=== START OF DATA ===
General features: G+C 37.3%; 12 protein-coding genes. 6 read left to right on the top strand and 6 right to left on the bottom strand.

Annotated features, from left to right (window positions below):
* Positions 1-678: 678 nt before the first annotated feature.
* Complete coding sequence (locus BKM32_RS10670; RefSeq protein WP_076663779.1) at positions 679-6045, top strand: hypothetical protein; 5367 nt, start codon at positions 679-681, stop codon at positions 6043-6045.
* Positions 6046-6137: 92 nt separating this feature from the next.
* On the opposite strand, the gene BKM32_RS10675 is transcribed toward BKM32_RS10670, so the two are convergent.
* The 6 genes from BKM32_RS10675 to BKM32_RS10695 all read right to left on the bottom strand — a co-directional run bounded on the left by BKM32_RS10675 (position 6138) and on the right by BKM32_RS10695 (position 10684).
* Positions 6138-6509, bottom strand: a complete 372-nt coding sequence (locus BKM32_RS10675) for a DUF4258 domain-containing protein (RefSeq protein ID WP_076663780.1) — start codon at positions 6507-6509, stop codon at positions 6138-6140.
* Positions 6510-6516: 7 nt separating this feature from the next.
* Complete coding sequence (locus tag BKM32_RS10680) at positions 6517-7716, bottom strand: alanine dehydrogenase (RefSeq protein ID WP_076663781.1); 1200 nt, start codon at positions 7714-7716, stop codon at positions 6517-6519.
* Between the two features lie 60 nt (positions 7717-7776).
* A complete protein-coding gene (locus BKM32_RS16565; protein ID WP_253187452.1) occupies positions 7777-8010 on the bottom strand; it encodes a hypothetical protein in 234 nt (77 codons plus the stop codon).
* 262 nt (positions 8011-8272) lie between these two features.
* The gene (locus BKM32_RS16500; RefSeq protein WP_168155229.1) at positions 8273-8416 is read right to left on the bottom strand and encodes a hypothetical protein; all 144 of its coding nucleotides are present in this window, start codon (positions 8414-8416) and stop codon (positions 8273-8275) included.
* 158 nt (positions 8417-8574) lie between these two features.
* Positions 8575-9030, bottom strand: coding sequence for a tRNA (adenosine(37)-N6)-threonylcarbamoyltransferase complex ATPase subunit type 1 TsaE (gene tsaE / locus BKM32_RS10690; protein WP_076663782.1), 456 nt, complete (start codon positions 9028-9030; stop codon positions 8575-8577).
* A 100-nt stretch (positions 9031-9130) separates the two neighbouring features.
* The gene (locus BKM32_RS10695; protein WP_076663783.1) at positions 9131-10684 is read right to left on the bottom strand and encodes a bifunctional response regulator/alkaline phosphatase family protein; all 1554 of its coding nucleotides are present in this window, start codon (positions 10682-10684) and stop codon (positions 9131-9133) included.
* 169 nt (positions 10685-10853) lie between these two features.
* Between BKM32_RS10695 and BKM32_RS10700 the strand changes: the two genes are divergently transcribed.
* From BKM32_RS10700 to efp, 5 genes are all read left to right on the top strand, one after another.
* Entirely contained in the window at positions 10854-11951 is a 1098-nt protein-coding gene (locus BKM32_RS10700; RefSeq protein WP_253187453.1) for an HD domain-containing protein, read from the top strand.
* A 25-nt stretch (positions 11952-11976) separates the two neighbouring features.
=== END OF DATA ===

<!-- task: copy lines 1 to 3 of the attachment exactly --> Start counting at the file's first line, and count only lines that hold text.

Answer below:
General features: G+C 37.3%; 12 protein-coding genes. 6 read left to right on the top strand and 6 right to left on the bottom strand.

Annotated features, from left to right (window positions below):
* Positions 1-678: 678 nt before the first annotated feature.